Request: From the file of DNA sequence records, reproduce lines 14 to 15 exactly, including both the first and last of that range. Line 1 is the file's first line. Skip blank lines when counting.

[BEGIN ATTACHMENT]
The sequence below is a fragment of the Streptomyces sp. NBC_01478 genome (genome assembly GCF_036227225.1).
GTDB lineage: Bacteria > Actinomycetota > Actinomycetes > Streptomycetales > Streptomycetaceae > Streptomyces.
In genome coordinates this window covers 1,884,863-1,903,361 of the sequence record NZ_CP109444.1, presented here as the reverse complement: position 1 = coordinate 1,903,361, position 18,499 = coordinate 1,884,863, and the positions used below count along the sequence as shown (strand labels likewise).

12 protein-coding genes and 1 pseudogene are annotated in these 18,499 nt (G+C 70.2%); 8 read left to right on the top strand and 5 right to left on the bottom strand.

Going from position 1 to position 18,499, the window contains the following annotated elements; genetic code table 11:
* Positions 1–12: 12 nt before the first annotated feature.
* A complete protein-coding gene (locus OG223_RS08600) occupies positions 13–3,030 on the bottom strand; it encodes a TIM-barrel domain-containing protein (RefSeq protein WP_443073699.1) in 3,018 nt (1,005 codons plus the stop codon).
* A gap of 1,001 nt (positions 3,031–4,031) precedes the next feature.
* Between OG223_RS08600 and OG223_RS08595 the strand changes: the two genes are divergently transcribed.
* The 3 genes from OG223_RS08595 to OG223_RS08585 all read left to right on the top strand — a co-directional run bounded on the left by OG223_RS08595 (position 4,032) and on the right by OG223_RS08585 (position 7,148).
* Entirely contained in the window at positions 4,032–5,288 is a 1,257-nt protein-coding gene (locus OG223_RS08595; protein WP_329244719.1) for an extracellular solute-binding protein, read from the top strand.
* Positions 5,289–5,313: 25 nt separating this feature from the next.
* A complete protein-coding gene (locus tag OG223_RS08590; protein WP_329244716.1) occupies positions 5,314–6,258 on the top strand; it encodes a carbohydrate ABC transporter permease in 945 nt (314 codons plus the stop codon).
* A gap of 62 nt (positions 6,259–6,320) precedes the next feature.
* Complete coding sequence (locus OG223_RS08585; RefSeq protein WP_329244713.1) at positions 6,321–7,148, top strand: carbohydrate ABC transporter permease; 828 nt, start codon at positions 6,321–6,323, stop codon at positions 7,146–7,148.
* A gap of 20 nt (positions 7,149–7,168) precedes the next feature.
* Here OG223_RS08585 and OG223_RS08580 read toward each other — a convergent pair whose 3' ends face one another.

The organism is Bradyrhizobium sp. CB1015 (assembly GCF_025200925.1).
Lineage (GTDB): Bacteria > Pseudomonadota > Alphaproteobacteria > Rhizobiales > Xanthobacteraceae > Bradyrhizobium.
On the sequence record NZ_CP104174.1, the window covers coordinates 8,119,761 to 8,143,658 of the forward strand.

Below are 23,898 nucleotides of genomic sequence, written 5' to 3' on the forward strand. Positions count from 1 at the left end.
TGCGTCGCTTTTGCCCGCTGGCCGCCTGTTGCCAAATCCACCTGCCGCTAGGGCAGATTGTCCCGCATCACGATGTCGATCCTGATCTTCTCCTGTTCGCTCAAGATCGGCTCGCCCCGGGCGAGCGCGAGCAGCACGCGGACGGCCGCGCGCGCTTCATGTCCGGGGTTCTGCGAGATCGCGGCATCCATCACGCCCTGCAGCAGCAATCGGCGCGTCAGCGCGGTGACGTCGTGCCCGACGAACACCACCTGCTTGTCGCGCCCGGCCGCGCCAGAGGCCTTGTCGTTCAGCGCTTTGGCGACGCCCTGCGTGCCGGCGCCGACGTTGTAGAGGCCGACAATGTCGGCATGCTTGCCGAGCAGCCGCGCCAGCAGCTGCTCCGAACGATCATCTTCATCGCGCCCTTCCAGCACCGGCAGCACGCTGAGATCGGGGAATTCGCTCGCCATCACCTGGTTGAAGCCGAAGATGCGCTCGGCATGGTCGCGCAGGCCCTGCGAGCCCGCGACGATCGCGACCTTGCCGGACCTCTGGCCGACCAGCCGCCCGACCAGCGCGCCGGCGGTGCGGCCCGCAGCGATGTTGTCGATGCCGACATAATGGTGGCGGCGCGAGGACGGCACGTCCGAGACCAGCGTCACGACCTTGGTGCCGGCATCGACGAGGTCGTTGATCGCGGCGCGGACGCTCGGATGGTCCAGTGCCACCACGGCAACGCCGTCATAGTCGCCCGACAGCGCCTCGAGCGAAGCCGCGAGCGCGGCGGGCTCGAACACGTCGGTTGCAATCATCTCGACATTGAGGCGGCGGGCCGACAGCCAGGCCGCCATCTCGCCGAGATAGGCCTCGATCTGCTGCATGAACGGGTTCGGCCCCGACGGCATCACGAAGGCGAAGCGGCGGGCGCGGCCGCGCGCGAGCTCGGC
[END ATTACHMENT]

* A gap of 62 nt (positions 6,259–6,320) precedes the next feature.
* Complete coding sequence (locus OG223_RS08585; RefSeq protein WP_329244713.1) at positions 6,321–7,148, top strand: carbohydrate ABC transporter permease; 828 nt, start codon at positions 6,321–6,323, stop codon at positions 7,146–7,148.